— Find “down” time. Whether it’s taking a bubble bath or exercising, make time to relax, re-energize and refresh your body and mind.
— Enjoy time with your loved ones. When family or friends visit, don’t plan activities for every minute of the day. It is easy to get caught up in the fast pace of the holiday season; take time out to spend quality time with family and friends, just catching up and enjoying one another’s company.
— Make travel plans early. Book airline flights and make reservations early to cut down on stress—and possibly save money.
— Allow plenty of travel time. Given the heavy volume of travelers, expect delays. Arrive early to avoid long lines, overbooked reservations, and to cut down on stress.
— Anticipate traffic jams. During the holidays, traffic volume is at its heaviest. Plan to carpool during the holidays to cut down on traffic, or bring along some music or books on CD to help pass the time.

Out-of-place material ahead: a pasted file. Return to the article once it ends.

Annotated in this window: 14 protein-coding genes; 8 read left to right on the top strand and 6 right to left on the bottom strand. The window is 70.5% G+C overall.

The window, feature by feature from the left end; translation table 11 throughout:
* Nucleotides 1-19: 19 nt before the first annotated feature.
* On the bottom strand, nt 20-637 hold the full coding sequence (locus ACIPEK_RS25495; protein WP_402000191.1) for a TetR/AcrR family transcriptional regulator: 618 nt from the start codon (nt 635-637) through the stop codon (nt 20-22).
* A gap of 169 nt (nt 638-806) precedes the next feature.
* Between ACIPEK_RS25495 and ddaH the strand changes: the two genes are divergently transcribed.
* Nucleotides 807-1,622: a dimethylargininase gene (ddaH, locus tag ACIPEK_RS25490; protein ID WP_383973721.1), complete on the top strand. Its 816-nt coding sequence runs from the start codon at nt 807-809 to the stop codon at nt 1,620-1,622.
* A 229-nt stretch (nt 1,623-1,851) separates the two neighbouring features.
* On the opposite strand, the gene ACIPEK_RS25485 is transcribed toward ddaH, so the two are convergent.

Finding, buying and wrapping holiday gifts can add stress to your daily schedule and your finances. Here are some tips for alleviating the stress of holiday shopping:
— Shop early. One of the greatest sources of holiday stress is last-minute shopping. Crowded malls, bumper-to-bumper traffic and packed parking lots can make shopping stressful. Create shopping lists before you go to the store, or try catalog or Internet shopping to save time and avoid crowds and long lines.
— Be creative. The money spent on gifts during the holiday season can overwhelm both you and your budget. To cut down on expenses, organize a gift swap with family or friends; bake homemade cookies or candy; or make cards, gifts or crafts.
— Wrap gifts as you buy them. Instead of waiting for the last minute to wrap and decorate your gifts, do a little bit at a time.
— Write out holiday cards in advance. If you send holiday cards, start early or do a few each night to make it more manageable.
— Mail presents and cards early. If you need to send gifts, mail them ahead of time to ensure they arrive on time.
CARING FOR YOURSELF
In addition to staying organized, your best weapon for combating stress is maintaining healthy habits. Here are some suggestions for taking care of yourself during the holidays:
— Get plenty of sleep. In trying to keep up with your hectic holiday schedule, it can be difficult to get enough sleep. Remember that getting enough rest will help you stay alert and have enough energy to do all of the activities you enjoy.